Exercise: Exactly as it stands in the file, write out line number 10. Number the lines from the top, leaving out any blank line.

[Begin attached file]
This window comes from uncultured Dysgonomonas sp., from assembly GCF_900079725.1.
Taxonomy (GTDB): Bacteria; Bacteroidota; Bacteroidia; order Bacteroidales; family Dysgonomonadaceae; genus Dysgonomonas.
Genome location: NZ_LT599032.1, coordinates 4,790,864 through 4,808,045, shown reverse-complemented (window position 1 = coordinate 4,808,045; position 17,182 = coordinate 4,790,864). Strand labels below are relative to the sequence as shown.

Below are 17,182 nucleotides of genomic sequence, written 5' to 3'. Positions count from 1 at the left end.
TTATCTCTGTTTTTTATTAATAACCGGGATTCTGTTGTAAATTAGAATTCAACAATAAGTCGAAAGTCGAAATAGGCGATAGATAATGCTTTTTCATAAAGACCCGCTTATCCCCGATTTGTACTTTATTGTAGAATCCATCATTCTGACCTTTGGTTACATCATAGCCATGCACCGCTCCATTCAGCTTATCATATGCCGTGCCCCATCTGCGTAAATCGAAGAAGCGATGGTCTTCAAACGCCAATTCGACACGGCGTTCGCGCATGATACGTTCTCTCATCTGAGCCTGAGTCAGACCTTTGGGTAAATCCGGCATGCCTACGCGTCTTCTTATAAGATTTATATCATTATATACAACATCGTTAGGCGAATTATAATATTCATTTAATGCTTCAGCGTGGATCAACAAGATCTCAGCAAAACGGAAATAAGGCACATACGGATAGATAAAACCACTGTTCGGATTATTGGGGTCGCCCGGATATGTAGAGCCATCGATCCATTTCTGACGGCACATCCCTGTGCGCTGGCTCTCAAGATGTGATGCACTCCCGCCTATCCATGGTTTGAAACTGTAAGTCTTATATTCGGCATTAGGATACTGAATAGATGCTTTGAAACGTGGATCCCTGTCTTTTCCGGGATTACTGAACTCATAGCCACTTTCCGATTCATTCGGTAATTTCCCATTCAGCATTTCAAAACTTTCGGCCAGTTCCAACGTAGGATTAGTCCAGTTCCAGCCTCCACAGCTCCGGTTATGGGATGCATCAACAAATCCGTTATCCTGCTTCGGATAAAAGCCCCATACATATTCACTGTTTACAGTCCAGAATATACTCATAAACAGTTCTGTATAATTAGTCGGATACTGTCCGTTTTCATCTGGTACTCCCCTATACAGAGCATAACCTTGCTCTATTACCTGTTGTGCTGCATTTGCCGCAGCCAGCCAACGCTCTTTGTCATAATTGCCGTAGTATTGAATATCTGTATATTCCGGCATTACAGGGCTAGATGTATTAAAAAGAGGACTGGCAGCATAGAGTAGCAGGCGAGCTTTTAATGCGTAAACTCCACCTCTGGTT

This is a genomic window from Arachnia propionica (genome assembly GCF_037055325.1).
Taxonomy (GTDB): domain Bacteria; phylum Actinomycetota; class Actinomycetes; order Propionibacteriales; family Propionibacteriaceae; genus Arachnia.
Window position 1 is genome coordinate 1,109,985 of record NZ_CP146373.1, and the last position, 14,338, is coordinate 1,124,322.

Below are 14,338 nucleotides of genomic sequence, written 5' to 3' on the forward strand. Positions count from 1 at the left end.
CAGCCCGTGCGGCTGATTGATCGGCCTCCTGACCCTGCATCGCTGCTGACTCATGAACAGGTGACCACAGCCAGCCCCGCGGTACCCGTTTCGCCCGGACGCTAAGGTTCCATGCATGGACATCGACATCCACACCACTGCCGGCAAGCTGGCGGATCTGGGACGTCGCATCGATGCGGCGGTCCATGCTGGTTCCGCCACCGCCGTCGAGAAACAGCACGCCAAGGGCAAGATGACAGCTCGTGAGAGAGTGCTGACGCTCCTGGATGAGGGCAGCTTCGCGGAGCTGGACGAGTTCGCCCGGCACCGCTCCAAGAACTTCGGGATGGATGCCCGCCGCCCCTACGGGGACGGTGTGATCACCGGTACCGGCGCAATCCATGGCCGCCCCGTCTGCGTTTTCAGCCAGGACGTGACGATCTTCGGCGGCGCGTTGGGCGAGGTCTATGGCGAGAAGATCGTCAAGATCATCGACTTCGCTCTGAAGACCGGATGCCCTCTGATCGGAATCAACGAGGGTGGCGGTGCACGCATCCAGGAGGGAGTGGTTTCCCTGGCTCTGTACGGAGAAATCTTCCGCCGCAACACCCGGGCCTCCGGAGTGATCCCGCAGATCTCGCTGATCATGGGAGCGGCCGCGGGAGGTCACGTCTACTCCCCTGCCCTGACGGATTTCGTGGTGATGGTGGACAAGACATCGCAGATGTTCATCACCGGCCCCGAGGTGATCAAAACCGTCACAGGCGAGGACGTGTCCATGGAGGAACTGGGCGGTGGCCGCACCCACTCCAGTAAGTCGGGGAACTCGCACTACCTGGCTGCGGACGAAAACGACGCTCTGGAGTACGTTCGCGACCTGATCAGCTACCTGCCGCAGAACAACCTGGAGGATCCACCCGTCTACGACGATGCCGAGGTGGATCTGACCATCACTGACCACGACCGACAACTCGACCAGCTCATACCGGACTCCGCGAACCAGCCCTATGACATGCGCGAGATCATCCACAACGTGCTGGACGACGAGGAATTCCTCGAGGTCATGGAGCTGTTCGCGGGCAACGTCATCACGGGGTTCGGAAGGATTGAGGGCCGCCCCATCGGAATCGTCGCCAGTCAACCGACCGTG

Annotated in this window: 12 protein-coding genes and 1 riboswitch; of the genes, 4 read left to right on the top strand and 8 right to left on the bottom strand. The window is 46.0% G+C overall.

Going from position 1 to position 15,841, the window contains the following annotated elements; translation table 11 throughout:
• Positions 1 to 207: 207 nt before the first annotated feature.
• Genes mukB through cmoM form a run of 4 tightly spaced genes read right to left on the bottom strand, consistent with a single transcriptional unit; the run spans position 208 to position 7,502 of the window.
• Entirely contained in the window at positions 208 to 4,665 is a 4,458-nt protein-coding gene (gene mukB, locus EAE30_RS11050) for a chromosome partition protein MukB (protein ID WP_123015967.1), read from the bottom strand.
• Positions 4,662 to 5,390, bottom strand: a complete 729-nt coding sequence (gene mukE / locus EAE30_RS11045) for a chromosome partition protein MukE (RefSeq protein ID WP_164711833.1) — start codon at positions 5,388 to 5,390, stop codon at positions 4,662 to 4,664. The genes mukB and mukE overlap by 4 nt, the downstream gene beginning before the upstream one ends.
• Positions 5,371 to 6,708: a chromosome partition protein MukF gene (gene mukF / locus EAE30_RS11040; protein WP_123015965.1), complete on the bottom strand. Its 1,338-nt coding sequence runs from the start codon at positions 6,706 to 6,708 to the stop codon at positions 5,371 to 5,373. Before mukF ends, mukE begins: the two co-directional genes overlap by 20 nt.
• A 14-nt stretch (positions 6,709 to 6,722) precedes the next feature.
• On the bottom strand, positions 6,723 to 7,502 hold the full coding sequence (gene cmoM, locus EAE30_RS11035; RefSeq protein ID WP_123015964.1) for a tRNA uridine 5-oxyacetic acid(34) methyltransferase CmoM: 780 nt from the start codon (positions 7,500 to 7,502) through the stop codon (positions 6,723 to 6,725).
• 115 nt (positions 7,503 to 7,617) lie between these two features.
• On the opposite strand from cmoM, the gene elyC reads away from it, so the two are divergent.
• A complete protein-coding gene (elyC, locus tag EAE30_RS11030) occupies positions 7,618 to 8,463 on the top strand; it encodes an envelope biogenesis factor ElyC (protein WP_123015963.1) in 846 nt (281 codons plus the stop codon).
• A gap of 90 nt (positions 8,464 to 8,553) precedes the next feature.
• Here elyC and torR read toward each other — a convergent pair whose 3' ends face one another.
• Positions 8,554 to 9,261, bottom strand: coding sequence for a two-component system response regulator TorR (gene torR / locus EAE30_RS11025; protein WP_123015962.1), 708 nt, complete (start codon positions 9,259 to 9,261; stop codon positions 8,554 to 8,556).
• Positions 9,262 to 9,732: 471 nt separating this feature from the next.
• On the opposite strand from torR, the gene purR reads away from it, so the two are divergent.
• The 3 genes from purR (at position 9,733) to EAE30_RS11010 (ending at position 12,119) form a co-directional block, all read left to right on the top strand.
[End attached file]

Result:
CAGCCCGTGCGGCTGATTGATCGGCCTCCTGACCCTGCATCGCTGCTGACTCATGAACAGGTGACCACAGCCAGCCCCGCGGTACCCGTTTCGCCCGGACGCTAAGGTTCCATGCATGGACATCGACATCCACACCACTGCCGGCAAGCTGGCGGATCTGGGACGTCGCATCGATGCGGCGGTCCATGCTGGTTCCGCCACCGCCGTCGAGAAACAGCACGCCAAGGGCAAGATGACAGCTCGTGAGAGAGTGCTGACGCTCCTGGATGAGGGCAGCTTCGCGGAGCTGGACGAGTTCGCCCGGCACCGCTCCAAGAACTTCGGGATGGATGCCCGCCGCCCCTACGGGGACGGTGTGATCACCGGTACCGGCGCAATCCATGGCCGCCCCGTCTGCGTTTTCAGCCAGGACGTGACGATCTTCGGCGGCGCGTTGGGCGAGGTCTATGGCGAGAAGATCGTCAAGATCATCGACTTCGCTCTGAAGACCGGATGCCCTCTGATCGGAATCAACGAGGGTGGCGGTGCACGCATCCAGGAGGGAGTGGTTTCCCTGGCTCTGTACGGAGAAATCTTCCGCCGCAACACCCGGGCCTCCGGAGTGATCCCGCAGATCTCGCTGATCATGGGAGCGGCCGCGGGAGGTCACGTCTACTCCCCTGCCCTGACGGATTTCGTGGTGATGGTGGACAAGACATCGCAGATGTTCATCACCGGCCCCGAGGTGATCAAAACCGTCACAGGCGAGGACGTGTCCATGGAGGAACTGGGCGGTGGCCGCACCCACTCCAGTAAGTCGGGGAACTCGCACTACCTGGCTGCGGACGAAAACGACGCTCTGGAGTACGTTCGCGACCTGATCAGCTACCTGCCGCAGAACAACCTGGAGGATCCACCCGTCTACGACGATGCCGAGGTGGATCTGACCATCACTGACCACGACCGACAACTCGACCAGCTCATACCGGACTCCGCGAACCAGCCCTATGACATGCGCGAGATCATCCACAACGTGCTGGACGACGAGGAATTCCTCGAGGTCATGGAGCTGTTCGCGGGCAACGTCATCACGGGGTTCGGAAGGATTGAGGGCCGCCCCATCGGAATCGTCGCCAGTCAACCGACCGTG